Making A Leisure Choice
Our students typically have strong interests and prefer engaging in those interests when they have time to play. We have successfully used this type of choice board to encourage students to try something new. When the students have free time, they are shown the choices. For this student, the list includes written choices.
Students learn to pick one choice during their first break time and place that written word in the “My Choice” box. When break time is finished, the students move the written word into the “Finished” box. When it is time for the next break, they recognize that the first option chosen in no longer available in the “Today’s Choice” box and is finished for the day. The students then realize (after instruction in some cases) they must pick some other activity.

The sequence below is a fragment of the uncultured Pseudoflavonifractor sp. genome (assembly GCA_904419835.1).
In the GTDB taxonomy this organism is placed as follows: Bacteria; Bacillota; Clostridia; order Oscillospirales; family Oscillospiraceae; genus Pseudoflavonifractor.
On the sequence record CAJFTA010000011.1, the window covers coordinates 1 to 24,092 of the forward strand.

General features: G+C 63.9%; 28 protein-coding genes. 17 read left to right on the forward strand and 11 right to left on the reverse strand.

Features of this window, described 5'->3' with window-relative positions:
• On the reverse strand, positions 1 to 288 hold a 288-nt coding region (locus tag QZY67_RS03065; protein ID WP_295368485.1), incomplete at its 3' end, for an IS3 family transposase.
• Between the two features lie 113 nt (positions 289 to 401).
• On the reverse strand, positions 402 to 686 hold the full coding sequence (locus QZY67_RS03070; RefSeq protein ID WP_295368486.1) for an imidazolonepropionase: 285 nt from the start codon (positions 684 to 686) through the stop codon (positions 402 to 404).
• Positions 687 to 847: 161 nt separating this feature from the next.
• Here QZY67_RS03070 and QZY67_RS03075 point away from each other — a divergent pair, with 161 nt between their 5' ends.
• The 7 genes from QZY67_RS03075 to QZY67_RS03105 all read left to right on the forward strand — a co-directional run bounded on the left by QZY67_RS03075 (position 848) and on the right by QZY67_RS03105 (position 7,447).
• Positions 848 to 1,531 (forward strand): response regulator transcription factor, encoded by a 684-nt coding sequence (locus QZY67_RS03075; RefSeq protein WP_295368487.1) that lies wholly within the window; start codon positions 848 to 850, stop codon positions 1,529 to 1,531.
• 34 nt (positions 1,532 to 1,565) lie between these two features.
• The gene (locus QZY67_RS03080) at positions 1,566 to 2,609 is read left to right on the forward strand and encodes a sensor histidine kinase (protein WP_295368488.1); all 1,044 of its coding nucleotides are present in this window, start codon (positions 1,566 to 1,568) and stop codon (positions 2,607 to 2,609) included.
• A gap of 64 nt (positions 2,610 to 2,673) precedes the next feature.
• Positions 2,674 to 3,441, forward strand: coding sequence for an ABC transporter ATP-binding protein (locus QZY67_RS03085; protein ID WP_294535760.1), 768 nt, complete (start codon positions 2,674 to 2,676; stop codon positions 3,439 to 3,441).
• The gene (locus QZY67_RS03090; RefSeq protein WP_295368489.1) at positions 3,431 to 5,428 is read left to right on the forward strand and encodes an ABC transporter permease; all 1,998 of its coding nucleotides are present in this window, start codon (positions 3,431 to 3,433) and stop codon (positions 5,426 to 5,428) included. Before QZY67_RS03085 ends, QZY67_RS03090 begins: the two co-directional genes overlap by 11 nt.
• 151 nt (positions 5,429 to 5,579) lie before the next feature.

This structured routine, while giving several choices, leads to students’ expanding their interests. Choosing the same item for play may often be the result of comfort in sameness rather than truly enjoying the activity. We find that when students are guided to try a new leisure activity, they often like it and can add it to their interests. We also see fewer negative behaviors when students are able to see in advance what their choices are and when they will receive them. This takes away the often-enjoyable bartering!
For students who understand they are to make a choice but do not yet read, pictures or even objects can indicate the choices.
We teach our beginning students who find objects more meaningful than pictures or words to use an object choice-board. In this example, each of these objects represent a toy; two represent this child’s preferred toys. Our student chooses one item and gives it to the teacher who gives him the associated toy. Each item is removed once the student chooses and then plays with the toy. When the preferred choices are no longer available, the child must choose something different and, thus, learns to play with non-preferred toys.